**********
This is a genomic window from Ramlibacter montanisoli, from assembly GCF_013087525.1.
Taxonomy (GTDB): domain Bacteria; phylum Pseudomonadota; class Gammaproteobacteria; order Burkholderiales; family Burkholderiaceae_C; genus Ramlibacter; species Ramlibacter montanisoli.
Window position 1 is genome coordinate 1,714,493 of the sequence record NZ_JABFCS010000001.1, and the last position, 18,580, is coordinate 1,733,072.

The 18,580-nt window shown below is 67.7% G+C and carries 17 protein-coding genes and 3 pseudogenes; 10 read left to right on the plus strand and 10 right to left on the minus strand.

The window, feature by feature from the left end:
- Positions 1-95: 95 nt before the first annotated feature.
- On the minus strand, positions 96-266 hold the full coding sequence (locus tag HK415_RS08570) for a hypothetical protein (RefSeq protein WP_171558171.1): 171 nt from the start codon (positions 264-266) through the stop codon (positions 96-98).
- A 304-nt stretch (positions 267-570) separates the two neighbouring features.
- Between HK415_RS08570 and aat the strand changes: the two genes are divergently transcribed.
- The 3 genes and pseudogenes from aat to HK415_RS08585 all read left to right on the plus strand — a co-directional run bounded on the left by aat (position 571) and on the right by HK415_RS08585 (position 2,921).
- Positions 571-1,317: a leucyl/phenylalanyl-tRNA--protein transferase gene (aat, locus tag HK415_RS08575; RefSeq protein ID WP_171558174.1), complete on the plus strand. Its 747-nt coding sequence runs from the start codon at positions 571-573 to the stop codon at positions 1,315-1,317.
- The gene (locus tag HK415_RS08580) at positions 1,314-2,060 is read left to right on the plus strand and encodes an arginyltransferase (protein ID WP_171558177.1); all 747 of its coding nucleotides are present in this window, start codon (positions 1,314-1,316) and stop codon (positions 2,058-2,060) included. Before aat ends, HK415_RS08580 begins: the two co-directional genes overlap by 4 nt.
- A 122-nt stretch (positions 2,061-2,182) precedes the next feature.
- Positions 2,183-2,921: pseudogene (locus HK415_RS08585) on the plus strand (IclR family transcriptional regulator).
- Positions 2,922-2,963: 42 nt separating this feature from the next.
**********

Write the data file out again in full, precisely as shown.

This is a genomic window from Ramlibacter montanisoli, from assembly GCF_013087525.1.
Taxonomy (GTDB): domain Bacteria; phylum Pseudomonadota; class Gammaproteobacteria; order Burkholderiales; family Burkholderiaceae_C; genus Ramlibacter; species Ramlibacter montanisoli.
Window position 1 is genome coordinate 1,714,493 of the sequence record NZ_JABFCS010000001.1, and the last position, 18,580, is coordinate 1,733,072.

The 18,580-nt window shown below is 67.7% G+C and carries 17 protein-coding genes and 3 pseudogenes; 10 read left to right on the plus strand and 10 right to left on the minus strand.

The window, feature by feature from the left end:
- Positions 1-95: 95 nt before the first annotated feature.
- On the minus strand, positions 96-266 hold the full coding sequence (locus tag HK415_RS08570) for a hypothetical protein (RefSeq protein WP_171558171.1): 171 nt from the start codon (positions 264-266) through the stop codon (positions 96-98).
- A 304-nt stretch (positions 267-570) separates the two neighbouring features.
- Between HK415_RS08570 and aat the strand changes: the two genes are divergently transcribed.
- The 3 genes and pseudogenes from aat to HK415_RS08585 all read left to right on the plus strand — a co-directional run bounded on the left by aat (position 571) and on the right by HK415_RS08585 (position 2,921).
- Positions 571-1,317: a leucyl/phenylalanyl-tRNA--protein transferase gene (aat, locus tag HK415_RS08575; RefSeq protein ID WP_171558174.1), complete on the plus strand. Its 747-nt coding sequence runs from the start codon at positions 571-573 to the stop codon at positions 1,315-1,317.
- The gene (locus tag HK415_RS08580) at positions 1,314-2,060 is read left to right on the plus strand and encodes an arginyltransferase (protein ID WP_171558177.1); all 747 of its coding nucleotides are present in this window, start codon (positions 1,314-1,316) and stop codon (positions 2,058-2,060) included. Before aat ends, HK415_RS08580 begins: the two co-directional genes overlap by 4 nt.
- A 122-nt stretch (positions 2,061-2,182) precedes the next feature.
- Positions 2,183-2,921: pseudogene (locus HK415_RS08585) on the plus strand (IclR family transcriptional regulator).
- Positions 2,922-2,963: 42 nt separating this feature from the next.